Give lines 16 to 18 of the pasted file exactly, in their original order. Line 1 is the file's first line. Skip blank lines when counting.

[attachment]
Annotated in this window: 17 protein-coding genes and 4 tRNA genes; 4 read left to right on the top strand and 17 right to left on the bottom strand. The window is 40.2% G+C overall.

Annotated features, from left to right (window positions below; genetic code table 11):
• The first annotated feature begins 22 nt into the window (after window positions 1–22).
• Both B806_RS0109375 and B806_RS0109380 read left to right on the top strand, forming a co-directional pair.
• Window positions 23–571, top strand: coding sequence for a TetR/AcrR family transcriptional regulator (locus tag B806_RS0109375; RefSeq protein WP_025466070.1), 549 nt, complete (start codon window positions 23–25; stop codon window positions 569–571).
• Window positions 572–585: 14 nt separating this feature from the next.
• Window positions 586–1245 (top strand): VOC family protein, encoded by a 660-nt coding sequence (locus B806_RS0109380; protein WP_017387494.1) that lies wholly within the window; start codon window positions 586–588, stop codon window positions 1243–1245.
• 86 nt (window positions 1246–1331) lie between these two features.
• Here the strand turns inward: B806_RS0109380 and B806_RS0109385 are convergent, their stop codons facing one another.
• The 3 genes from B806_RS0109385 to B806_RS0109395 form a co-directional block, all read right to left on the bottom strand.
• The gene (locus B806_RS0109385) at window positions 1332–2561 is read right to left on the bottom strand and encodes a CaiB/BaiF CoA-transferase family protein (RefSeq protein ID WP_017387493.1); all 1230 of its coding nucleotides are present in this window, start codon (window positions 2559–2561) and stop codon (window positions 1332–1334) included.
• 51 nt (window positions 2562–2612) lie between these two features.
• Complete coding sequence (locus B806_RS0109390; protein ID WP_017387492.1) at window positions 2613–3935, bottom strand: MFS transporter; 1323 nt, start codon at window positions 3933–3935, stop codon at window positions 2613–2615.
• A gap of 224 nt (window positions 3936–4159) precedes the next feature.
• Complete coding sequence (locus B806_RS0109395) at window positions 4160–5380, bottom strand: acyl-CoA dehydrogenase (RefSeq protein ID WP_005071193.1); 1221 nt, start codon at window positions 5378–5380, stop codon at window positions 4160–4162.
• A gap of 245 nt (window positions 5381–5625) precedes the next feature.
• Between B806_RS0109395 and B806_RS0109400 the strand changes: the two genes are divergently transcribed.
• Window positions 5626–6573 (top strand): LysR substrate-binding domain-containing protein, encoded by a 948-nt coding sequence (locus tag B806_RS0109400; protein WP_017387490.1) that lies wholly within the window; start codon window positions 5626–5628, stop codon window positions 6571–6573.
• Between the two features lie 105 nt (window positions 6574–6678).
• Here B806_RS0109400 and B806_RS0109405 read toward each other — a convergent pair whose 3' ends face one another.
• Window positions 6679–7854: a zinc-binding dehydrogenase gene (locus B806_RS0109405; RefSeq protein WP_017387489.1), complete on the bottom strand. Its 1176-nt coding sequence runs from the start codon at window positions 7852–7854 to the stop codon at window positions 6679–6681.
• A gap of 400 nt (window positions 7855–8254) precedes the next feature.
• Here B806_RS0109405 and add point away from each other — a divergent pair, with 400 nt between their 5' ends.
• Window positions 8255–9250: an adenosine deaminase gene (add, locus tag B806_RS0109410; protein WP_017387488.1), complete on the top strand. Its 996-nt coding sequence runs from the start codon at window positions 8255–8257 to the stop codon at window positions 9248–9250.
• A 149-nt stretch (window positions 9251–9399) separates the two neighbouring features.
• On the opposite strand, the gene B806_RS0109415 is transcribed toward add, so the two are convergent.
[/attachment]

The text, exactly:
• A gap of 245 nt (window positions 5381–5625) precedes the next feature.
• Between B806_RS0109395 and B806_RS0109400 the strand changes: the two genes are divergently transcribed.
• Window positions 5626–6573 (top strand): LysR substrate-binding domain-containing protein, encoded by a 948-nt coding sequence (locus tag B806_RS0109400; protein WP_017387490.1) that lies wholly within the window; start codon window positions 5626–5628, stop codon window positions 6571–6573.